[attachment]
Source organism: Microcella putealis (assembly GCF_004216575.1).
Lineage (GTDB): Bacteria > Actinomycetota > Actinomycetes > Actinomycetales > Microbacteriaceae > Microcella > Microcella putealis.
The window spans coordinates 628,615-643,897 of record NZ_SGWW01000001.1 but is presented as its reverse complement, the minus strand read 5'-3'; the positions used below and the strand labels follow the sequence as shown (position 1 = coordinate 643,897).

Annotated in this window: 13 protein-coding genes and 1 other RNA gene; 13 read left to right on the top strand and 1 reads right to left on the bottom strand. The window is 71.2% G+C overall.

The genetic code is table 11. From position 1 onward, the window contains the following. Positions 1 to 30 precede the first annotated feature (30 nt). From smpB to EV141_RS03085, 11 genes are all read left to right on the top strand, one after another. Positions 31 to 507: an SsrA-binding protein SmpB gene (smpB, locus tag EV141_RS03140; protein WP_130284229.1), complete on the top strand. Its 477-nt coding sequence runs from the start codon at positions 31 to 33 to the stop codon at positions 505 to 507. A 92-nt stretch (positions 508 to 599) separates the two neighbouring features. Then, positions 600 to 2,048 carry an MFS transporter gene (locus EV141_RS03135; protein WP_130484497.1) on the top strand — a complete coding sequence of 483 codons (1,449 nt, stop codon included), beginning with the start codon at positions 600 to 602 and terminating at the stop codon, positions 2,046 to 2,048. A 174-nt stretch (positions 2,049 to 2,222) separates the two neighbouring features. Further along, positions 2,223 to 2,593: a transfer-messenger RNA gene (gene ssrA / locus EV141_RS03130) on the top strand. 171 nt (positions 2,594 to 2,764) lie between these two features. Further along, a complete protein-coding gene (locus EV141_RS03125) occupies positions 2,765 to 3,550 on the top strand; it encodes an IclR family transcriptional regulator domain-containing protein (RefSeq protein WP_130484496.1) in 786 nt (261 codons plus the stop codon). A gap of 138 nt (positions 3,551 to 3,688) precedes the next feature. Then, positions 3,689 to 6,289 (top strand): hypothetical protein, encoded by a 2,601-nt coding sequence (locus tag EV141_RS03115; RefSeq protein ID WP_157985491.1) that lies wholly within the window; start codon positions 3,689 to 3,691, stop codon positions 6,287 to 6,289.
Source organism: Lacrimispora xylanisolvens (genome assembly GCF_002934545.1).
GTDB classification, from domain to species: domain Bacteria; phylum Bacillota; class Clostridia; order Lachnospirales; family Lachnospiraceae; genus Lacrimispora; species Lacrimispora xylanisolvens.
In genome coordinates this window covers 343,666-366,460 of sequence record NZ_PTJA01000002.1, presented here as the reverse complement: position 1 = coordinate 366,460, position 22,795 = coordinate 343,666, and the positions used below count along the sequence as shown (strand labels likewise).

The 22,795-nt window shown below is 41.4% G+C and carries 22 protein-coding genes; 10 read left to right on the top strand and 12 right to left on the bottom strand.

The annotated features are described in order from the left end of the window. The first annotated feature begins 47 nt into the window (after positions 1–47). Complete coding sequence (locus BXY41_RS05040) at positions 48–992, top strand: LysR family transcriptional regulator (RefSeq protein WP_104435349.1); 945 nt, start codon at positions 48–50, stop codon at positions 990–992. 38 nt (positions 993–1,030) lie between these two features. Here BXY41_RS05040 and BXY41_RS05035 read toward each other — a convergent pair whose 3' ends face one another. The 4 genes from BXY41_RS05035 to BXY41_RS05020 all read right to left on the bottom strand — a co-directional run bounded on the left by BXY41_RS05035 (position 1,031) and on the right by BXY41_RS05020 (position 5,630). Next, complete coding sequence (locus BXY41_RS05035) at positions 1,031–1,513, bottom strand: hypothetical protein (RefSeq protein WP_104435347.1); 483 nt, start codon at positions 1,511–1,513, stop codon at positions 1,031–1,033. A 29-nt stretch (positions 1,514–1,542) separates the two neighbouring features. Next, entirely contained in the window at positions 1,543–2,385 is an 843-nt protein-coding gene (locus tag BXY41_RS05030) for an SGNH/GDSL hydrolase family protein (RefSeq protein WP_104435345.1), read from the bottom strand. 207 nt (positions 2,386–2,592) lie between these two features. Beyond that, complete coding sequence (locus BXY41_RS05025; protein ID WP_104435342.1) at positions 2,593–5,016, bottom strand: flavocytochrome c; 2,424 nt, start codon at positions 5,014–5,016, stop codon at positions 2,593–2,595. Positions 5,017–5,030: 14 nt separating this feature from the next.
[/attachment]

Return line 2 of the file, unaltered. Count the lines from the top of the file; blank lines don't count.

Lineage (GTDB): Bacteria > Actinomycetota > Actinomycetes > Actinomycetales > Microbacteriaceae > Microcella > Microcella putealis.